Here’s the story behind the anti-prison banner draped over the Green Monster

"We wanted to make sure that they knew that they were not welcome here."

Fans drape an anti-prison banner over the Green Monster at Fenway Park
Fans drape an anti-prison banner over the Green Monster at Fenway Park –Courtesy of Katie Omberg

When local activists found out that employees of the prison industry reserved a block of tickets to see the Red Sox take on the Tampa Bay Rays on Thursday at Fenway Park, they decided to send a message.

And they did so in boldface letters from atop the Green Monster.

“NO ICE, NO PRISONS, NO MORE CAGES,” read the black-and-white banner draped over the left field wall before the top of the second inning.

Two prison abolition groups are taking credit for the demonstration.

Deeper than Water, which focuses on local prison conditions, particularly water quality for inmates, said in a Facebook post Thursday night that its members and those with Black and Pink, another anti-prison group, were trying to catch the attention of the American Correctional Association, which is holding its annual conference in Boston this week. According to its website, the conference, which runs through Aug. 6, organized a “night out” at Fenway Park for Thursday’s game.

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“We wanted to make sure that they knew that they were not welcome here, and not appreciated,” Katie Omberg, a coordinator to the Boston chapter of Black and Pink, told Boston.com in an interview Friday.

Omberg was one of four protesters, as well as a legal observer, who were subsequently ejected from the game. Omberg said the ballpark’s security apprehended them “pretty quickly.” Red Sox spokeswoman Zineb Curran told Boston.com that the group violated the team’s signage policy, which prohibits hanging banners over the Green Monster, and that all five individuals were “escorted out of the ballpark.”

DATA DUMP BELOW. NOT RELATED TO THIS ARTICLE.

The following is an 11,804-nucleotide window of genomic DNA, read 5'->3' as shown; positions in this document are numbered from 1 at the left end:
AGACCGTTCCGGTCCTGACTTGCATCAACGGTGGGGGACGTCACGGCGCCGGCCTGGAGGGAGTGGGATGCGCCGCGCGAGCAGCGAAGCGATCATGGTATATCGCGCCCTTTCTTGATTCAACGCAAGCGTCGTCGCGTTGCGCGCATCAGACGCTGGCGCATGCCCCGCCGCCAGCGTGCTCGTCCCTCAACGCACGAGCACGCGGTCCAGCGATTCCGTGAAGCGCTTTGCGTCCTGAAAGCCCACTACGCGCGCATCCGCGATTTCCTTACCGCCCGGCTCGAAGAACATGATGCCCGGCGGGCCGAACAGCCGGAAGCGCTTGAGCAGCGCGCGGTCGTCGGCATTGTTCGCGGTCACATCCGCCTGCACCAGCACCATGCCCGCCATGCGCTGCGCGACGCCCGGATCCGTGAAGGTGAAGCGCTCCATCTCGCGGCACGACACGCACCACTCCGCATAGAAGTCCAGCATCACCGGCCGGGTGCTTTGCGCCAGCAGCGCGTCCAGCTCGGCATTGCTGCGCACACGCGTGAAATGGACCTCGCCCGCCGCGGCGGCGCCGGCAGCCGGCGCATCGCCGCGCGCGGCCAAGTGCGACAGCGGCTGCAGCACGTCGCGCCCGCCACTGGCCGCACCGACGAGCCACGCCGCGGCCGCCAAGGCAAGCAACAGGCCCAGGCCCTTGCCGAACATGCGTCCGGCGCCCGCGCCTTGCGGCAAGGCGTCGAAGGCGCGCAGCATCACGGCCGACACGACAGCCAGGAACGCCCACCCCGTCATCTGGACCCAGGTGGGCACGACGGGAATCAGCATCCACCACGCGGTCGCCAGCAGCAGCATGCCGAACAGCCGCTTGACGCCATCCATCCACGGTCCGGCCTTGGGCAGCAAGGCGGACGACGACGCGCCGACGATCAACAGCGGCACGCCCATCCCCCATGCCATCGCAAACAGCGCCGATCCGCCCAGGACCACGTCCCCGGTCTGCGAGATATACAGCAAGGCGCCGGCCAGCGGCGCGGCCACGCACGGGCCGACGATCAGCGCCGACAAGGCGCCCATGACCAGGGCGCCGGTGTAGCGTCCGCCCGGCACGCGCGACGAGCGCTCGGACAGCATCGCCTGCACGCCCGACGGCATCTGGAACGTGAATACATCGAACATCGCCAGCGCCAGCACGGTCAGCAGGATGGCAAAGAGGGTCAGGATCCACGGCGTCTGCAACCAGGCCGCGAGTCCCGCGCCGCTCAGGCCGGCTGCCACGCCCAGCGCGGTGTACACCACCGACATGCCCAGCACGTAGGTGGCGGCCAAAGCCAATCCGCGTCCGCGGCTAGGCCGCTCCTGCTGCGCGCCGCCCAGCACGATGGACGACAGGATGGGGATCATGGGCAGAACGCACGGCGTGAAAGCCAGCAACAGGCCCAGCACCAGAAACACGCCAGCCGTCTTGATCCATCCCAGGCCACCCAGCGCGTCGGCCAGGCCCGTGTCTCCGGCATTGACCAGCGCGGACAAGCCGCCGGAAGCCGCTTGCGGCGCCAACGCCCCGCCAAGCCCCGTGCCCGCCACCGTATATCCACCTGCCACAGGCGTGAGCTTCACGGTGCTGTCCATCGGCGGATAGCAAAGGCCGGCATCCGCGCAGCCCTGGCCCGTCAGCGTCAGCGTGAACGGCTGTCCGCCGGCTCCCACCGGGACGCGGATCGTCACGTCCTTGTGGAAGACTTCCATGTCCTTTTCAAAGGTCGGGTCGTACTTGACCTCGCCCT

The demonstration was reminiscent of the anti-racism banner that garnered national attention after it was unfurled over the Monster during a 2017 game.

According to Omberg, the group was looking to capitalize on the “attention and energy” around migrant detention centers on the country’s southern border to shed light on conditions in the American prison system as a whole. She noted that the ACA conference features a broad swath of the industry, from companies like GEO Group and CoreCivic that directly contract with Immigrations and Customs Enforcement to run migrant detention centers to vendors at local prisons in Massachusetts.

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“As prison abolitionists, we were really excited to keep the conversation going,” Omberg said.

Amid troubling reports about the migrant detention centers, Deeper than Water wrote on Facebook that they were making three demands with the ACA “prison profiteers” in town: “1. Shut down the cages and the camps 2. Stop accrediting facilities that abuse people and violate human rights 3. Make the credentialing process public.”

The ACA did not immediately respond to requests for comment Friday afternoon.

Unlike reform-minded advocates, Omberg said Deeper than Water and Black and Pink believe the “prison system, as it exists in the U.S., is beyond repair in a number of ways, because is a racist and classist system” — though the group also provides local support services to people inside and outside the system. Black and Pink particularly focuses on helping LGBTQ and HIV-positive people affected by incarceration; Deeper than Water was founded in light of long-running concerns about unsafe drinking at MCI Norfolk, the largest prison in Massachusetts, which Omberg said still hasn’t been addressed.

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“Our belief is that instead of trying to make prisons more humane, the actual humane thing to do would be to do more transformative justice, community accountability, those sorts of models,” Omberg said, conceding that, for many, their vision may be “harder imagine compared to the status quo.”

Asked about the response their demonstration received, Omberg said she found it interesting “how many people have been saying things like politics and sports shouldn’t mix.” It’s a notion with which she disagrees.

“I have literally seen people [online] commenting ‘I come to sports to forget about what’s happening,'” Omberg said. “I can’t imagine living in a world where you can forget that children are in cages, and even adults are in cages — that we see anyone as so disposable — and you can come for nine innings and forget that other human beings are experiencing that.”